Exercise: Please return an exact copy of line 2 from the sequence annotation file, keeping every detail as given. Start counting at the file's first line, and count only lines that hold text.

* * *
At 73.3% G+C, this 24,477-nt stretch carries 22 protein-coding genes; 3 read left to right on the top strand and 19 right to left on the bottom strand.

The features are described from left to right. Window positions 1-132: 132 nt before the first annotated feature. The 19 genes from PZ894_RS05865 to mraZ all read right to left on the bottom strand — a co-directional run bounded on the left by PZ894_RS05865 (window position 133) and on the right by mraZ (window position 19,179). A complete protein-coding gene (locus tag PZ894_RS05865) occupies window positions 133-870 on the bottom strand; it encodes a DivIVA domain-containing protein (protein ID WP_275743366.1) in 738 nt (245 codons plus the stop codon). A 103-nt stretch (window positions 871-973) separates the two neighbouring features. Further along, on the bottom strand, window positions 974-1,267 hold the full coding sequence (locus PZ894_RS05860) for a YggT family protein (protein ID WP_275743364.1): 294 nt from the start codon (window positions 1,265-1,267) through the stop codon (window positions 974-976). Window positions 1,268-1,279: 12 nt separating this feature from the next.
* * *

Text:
The features are described from left to right. Window positions 1-132: 132 nt before the first annotated feature. The 19 genes from PZ894_RS05865 to mraZ all read right to left on the bottom strand — a co-directional run bounded on the left by PZ894_RS05865 (window position 133) and on the right by mraZ (window position 19,179). A complete protein-coding gene (locus tag PZ894_RS05865) occupies window positions 133-870 on the bottom strand; it encodes a DivIVA domain-containing protein (protein ID WP_275743366.1) in 738 nt (245 codons plus the stop codon). A 103-nt stretch (window positions 871-973) separates the two neighbouring features. Further along, on the bottom strand, window positions 974-1,267 hold the full coding sequence (locus PZ894_RS05860) for a YggT family protein (protein ID WP_275743364.1): 294 nt from the start codon (window positions 1,265-1,267) through the stop codon (window positions 974-976). Window positions 1,268-1,279: 12 nt separating this feature from the next.